The temperature drops a couple of degrees as the train crosses the Tama River heading toward Mt Fuji. The destination is Hachiōji, which sits on the westernmost edge of Tokyo. Stepping outside the station at night, Hachiōji feels like a smaller version of central Tokyo: neon advertising above, people scurrying around below. A short walk from here is a small basement venue called SHeLTeR, which Yoshio Nojima has been running since 1989.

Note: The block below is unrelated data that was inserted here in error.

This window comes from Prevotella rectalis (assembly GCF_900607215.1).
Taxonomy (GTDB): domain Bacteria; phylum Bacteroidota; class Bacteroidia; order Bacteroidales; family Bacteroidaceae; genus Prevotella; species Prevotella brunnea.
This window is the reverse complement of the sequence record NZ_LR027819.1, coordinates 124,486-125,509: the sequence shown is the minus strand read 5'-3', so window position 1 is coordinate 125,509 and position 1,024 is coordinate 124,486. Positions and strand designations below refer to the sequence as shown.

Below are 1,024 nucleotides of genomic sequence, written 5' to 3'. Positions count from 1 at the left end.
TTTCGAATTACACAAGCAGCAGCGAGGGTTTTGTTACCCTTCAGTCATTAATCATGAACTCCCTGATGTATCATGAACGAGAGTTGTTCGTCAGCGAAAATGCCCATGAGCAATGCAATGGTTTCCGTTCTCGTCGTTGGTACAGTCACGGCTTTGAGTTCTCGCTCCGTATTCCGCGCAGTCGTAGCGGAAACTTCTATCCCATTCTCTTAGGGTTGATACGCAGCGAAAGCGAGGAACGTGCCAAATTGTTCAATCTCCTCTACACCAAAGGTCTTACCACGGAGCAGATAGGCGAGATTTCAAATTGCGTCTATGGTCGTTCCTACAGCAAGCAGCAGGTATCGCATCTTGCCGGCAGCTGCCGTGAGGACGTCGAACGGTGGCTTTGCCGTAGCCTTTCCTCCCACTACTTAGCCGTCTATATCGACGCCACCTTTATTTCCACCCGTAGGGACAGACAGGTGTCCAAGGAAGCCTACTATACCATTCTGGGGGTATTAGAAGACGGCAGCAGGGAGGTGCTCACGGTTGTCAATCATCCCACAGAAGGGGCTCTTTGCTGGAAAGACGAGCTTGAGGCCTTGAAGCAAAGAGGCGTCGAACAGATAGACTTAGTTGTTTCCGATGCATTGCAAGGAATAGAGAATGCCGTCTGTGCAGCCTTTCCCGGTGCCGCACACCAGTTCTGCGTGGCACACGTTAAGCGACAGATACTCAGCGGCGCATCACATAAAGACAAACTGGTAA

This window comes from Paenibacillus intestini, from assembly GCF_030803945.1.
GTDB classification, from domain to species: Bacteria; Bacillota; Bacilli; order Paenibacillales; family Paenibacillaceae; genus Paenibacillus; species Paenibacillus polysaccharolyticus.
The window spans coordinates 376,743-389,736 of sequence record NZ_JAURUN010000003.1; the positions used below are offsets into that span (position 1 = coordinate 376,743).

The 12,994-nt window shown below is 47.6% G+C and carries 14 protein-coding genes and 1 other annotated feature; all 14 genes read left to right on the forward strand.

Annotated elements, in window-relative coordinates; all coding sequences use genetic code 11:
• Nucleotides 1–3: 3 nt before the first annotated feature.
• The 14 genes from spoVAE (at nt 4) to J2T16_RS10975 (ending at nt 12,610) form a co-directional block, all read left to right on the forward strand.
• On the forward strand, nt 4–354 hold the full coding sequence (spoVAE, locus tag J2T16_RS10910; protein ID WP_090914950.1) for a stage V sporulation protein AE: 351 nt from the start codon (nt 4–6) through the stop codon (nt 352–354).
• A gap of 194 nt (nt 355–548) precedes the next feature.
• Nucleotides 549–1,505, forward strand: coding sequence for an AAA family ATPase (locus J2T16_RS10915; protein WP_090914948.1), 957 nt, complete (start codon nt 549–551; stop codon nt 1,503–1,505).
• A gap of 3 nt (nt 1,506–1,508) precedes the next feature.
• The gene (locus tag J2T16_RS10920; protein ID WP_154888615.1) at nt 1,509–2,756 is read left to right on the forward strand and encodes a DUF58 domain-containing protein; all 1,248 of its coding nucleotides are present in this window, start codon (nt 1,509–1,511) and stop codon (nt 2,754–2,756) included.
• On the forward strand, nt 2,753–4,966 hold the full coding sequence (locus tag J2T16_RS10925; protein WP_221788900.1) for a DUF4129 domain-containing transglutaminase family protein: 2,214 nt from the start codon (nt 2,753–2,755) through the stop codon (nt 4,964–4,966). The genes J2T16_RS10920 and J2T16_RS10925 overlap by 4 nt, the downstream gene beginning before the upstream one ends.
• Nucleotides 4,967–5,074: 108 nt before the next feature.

SHeLTeR is the kind of place that gets audiophiles drooling. There’s a Bozak mixer, high-end amps and giant, ornate-looking JBL speakers. For 27 years, Nojima has been on a quest to perfect SHeLTeR’s acoustics. Rarely does a day go by when he doesn’t tinker with his setup in some subtle way. Foam and cardboard tubing line the walls and ceiling, dampening the sound’s reflection. DJs can use the record-cleaning fluid that Nojima’s friends make. In front of the booth, four comfy chairs are positioned facing away from the DJ and towards the main speakers. This, Nojima tells me, is where the music sounds best.
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